Article III of the Outer Space Treaty confirms that international law generally applies to space as a domain. This includes international humanitarian law which governs conduct in war. Article 52(2) of Additional Protocol I, which is customary international law, provides the definition of a military objective. It states that:

military objectives are limited to those objects which by their nature, location, purpose or use make an effective contribution to military action and whose total or partial destruction, capture or neutralization, in the circumstances ruling at the time, offers a definite military advantage.

Growing exploitation of outer space’s potential has aligned with the rapid commercialisation of the operating domain. Following from significant investment in private sector space capabilities, commercial actors are now upending government approaches to space services. While government operated space surveillance and reconnaissance satellite systems remain a key component of many military capabilities today, private satellite systems are augmenting these capabilities, and for some States that do not have their own space assets, the private sector provides new opportunities for intelligence collection, connectivity, and insights from the domain many regard as the ‘ultimate high ground’.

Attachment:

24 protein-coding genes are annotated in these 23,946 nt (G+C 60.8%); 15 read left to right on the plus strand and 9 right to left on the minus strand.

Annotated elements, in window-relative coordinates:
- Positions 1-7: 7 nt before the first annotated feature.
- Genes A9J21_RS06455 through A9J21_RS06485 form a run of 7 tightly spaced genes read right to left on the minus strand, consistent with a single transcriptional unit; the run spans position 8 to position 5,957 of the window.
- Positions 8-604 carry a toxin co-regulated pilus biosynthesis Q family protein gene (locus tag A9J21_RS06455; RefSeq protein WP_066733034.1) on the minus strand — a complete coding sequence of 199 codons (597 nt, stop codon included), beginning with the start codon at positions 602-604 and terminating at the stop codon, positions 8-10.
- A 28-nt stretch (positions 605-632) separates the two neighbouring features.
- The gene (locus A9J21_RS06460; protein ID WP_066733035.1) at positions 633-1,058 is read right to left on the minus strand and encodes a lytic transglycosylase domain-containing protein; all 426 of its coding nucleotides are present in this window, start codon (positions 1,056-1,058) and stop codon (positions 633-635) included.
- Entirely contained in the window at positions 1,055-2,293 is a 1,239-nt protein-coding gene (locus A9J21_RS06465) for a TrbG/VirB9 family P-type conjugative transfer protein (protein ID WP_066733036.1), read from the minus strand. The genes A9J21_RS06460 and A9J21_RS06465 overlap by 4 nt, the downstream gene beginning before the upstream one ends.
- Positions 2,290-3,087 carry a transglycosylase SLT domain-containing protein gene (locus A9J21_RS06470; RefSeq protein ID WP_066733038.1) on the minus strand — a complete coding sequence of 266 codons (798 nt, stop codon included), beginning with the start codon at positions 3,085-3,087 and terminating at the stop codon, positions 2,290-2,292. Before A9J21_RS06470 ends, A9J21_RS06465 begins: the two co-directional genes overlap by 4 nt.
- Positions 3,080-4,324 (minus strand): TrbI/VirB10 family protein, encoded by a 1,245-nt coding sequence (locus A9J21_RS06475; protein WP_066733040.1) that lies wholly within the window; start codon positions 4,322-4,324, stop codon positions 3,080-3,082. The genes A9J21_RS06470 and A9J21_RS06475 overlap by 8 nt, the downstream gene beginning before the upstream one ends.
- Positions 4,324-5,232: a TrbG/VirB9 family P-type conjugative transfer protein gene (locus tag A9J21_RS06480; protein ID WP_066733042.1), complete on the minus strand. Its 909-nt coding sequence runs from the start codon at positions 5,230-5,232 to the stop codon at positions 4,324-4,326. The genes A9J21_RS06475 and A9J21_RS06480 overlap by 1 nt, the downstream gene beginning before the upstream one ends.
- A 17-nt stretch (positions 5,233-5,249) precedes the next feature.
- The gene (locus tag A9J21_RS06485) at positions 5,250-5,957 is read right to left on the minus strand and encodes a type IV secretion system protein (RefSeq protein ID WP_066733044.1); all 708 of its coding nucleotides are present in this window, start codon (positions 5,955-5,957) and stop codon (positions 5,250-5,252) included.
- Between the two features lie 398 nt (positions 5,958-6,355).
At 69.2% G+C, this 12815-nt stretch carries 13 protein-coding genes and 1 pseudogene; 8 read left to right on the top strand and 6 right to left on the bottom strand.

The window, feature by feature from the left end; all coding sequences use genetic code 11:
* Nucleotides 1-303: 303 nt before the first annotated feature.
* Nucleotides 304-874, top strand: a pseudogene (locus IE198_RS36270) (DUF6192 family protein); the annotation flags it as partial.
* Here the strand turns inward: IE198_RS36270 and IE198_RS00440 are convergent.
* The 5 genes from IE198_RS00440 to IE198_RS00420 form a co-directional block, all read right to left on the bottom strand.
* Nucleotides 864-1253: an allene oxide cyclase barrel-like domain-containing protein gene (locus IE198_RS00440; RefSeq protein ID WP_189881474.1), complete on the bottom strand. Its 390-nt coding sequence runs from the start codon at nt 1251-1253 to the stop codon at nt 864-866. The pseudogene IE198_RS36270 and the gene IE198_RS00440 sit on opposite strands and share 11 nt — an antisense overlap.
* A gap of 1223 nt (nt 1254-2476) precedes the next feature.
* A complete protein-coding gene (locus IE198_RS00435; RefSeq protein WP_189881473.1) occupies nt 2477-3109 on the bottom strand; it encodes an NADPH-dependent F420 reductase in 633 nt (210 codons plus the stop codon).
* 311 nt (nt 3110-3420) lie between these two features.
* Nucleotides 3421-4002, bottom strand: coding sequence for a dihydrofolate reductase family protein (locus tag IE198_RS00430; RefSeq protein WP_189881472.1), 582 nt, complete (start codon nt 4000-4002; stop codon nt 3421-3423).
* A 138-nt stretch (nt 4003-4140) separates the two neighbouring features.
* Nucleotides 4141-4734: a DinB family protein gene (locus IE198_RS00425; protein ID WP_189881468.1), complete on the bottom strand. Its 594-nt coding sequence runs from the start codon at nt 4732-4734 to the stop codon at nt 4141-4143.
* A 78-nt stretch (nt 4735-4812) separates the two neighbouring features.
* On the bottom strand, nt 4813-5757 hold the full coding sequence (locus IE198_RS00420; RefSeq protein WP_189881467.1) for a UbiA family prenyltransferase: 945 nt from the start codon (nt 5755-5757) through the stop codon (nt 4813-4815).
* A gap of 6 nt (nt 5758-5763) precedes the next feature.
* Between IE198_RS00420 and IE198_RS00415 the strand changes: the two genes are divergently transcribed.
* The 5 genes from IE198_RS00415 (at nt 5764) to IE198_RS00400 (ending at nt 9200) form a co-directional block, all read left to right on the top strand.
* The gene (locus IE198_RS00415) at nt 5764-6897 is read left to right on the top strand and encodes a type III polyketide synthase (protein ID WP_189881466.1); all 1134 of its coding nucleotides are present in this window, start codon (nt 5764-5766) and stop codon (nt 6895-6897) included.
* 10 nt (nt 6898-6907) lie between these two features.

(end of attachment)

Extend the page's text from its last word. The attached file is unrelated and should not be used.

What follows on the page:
With this steady increase in commercial actors engaged in space activities and the provision of commercial services to States and militaries, the question becomes whether space assets of a commercial actor can become a legitimate military objective in times of conflict. In the context of the Russian invasion of Ukraine, Starlink has been described as changing the war, making an effective contribution to Ukraine’s military action defending its sovereignty against Russian aggression – especially when Ukrainian forces were faced with denial of service attacks on existing terrestrial and space based communications systems. However, the destruction or neutralisation of a single Starlink satellite would not offer Russia a definite military advantage, as it would not result in a significant disruption to the system, and destruction of all Starlink satellites in low Earth orbit would likely be disproportionate to the military advantage obtained from their destruction. However, this result may be due to the characteristics of the constellation, and a different conclusion could be reached for satellites in smaller constellations or no constellation, where the destruction or neutralisation of the satellite would have more than a de minimis effect.